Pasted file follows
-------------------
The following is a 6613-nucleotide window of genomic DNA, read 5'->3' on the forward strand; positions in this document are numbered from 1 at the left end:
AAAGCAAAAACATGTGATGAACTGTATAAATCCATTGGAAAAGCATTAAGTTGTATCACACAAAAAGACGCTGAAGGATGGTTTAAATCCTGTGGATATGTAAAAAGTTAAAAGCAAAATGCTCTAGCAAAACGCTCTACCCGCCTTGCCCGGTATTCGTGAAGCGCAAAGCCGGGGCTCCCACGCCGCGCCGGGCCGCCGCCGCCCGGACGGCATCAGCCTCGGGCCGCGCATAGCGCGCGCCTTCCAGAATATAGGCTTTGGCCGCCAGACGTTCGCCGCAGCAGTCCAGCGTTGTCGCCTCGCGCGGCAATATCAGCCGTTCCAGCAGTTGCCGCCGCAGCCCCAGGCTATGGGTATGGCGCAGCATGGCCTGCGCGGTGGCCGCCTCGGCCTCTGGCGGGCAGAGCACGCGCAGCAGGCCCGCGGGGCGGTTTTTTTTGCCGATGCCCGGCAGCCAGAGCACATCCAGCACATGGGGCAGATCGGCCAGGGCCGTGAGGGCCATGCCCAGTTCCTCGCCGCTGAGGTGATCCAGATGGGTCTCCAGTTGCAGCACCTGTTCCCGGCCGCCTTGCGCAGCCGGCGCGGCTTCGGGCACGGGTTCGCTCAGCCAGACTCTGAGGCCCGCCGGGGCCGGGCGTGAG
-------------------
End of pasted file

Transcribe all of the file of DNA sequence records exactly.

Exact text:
The following is a 6613-nucleotide window of genomic DNA, read 5'->3' on the forward strand; positions in this document are numbered from 1 at the left end:
AAAGCAAAAACATGTGATGAACTGTATAAATCCATTGGAAAAGCATTAAGTTGTATCACACAAAAAGACGCTGAAGGATGGTTTAAATCCTGTGGATATGTAAAAAGTTAAAAGCAAAATGCTCTAGCAAAACGCTCTACCCGCCTTGCCCGGTATTCGTGAAGCGCAAAGCCGGGGCTCCCACGCCGCGCCGGGCCGCCGCCGCCCGGACGGCATCAGCCTCGGGCCGCGCATAGCGCGCGCCTTCCAGAATATAGGCTTTGGCCGCCAGACGTTCGCCGCAGCAGTCCAGCGTTGTCGCCTCGCGCGGCAATATCAGCCGTTCCAGCAGTTGCCGCCGCAGCCCCAGGCTATGGGTATGGCGCAGCATGGCCTGCGCGGTGGCCGCCTCGGCCTCTGGCGGGCAGAGCACGCGCAGCAGGCCCGCGGGGCGGTTTTTTTTGCCGATGCCCGGCAGCCAGAGCACATCCAGCACATGGGGCAGATCGGCCAGGGCCGTGAGGGCCATGCCCAGTTCCTCGCCGCTGAGGTGATCCAGATGGGTCTCCAGTTGCAGCACCTGTTCCCGGCCGCCTTGCGCAGCCGGCGCGGCTTCGGGCACGGGTTCGCTCAGCCAGACTCTGAGGCCCGCCGGGGCCGGGCGTGAG